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Joe Spires: by himself an entire Spout Springs school reunion
He lives in Columbia, now, but he heads back to the north side of Green River almost every chance he gets. He's still the bigger than life figure he was fifty years ago, when he provided the title for one of Janice Holt Giles most beloved books, "A Little Better than Plumb."
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By Ed & Linda Waggener
Joe Spires will be 97 years young on his upcoming birthday November 29, 2017. He was seen at one of his favorite places, Green River Bait Shop, Saturday, July 8, 2017, bringing news to the stores regulars and keeping owners Kenneth & Lois Janes owners there for 34 years, informed.
He was taking the blow off that day, of the Columbia Gas Transmission Pipeline as just an expected event, but remembers almost every time it has been necessary.
In fact, he remembers about everything that's happened North of Green River - as much as anyone - in the past 100 years.
He remembers the days of the one room schools. He remembers when the school right at hand - he didn't need a school bus to get there, was bustling. He's the only one alive today of those who attended the Spout Springs School where one of the Chelf sisters, a daughter of the late Lee Roy & Nettie Chelf, he remembers, was his teacher.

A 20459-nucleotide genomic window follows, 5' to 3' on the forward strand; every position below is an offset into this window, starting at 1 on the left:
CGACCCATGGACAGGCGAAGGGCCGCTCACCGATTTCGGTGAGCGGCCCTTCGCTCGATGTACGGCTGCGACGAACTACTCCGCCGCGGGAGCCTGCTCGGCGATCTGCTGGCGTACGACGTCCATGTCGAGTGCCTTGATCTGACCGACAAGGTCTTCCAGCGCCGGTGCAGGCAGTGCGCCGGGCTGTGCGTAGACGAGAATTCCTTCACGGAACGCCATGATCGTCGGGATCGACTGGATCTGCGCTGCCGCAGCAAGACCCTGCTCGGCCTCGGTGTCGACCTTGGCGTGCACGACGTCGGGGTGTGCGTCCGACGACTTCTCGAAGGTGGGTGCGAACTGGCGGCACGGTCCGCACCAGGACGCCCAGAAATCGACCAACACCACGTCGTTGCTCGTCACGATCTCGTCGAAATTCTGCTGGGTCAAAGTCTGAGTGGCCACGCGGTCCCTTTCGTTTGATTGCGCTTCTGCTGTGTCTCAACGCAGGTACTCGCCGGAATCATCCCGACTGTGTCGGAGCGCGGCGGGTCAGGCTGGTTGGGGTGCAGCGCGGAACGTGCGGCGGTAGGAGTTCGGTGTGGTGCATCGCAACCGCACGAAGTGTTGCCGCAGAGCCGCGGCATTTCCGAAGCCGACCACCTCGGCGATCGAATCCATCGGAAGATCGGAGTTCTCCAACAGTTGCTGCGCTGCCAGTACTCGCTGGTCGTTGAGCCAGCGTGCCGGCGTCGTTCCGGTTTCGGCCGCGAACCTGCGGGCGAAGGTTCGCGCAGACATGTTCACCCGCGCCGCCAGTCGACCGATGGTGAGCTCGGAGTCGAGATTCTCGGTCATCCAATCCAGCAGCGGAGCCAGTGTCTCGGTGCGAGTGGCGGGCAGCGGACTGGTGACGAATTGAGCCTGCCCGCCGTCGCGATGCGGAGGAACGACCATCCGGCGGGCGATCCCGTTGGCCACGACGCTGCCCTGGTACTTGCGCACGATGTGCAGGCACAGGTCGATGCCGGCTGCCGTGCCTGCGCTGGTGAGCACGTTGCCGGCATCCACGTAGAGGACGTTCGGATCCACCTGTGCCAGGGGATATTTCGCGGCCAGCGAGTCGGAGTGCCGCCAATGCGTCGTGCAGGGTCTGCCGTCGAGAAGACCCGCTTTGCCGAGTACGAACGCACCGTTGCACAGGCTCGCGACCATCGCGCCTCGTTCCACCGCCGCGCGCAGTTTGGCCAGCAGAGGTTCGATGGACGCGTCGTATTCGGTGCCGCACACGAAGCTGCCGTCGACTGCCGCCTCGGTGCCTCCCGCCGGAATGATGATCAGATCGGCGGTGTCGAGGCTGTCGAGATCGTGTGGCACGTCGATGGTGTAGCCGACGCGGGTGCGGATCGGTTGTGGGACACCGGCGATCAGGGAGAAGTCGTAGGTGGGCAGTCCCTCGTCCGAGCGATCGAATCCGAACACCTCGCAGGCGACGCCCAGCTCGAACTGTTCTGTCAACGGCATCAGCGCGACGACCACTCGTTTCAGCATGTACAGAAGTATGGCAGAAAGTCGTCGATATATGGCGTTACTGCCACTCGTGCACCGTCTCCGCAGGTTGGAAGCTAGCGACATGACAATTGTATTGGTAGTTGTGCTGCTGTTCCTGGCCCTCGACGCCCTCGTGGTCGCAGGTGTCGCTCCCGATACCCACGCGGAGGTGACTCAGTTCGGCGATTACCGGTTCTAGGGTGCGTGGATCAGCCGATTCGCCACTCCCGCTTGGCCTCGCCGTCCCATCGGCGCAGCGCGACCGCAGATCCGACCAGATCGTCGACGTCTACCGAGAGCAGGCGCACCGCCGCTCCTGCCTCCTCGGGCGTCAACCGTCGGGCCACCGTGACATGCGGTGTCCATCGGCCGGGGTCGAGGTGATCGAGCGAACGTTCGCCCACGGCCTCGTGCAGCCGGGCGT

He's the last alum alive today, saying that if a reunion or held today, he'd be the only former student in attendance.
The school building still stands, part of the Janice Holt and Henry Giles homeplace near Knifley, and he was one of the builders.
He became friends with and worked for the Gileses often, mainly during the construction of their log house.
He was there when Mrs. Giles wrote a "Little Better Than Plumb," and happened to be with them as they were struggling to find a name to give to the publishers. "Wow! I see it," he recalled telling Mrs. Giles, "just name it 'A Little Better than Plum,'" and the book by that title became one favorite.
He has done a lot of building in his life after being released from World War II.
And he recalled one of his most recent works, on the brick house closest to the pipeline explosions, he felt good about its quality - it had withstood the blast with slight damage.
He now lives in town, he said, but stays in touch almost daily with Neatsville, Pellyton, Spout Springs, Knifley and Egypt. Grant's Store is his most frequent hang-out he said. And the Hwy 551 Auction barn is another. He rarely misses a Saturday event there, he said - and that was where he was headed as he left.
This story was posted on 2017-07-16 08:54:30
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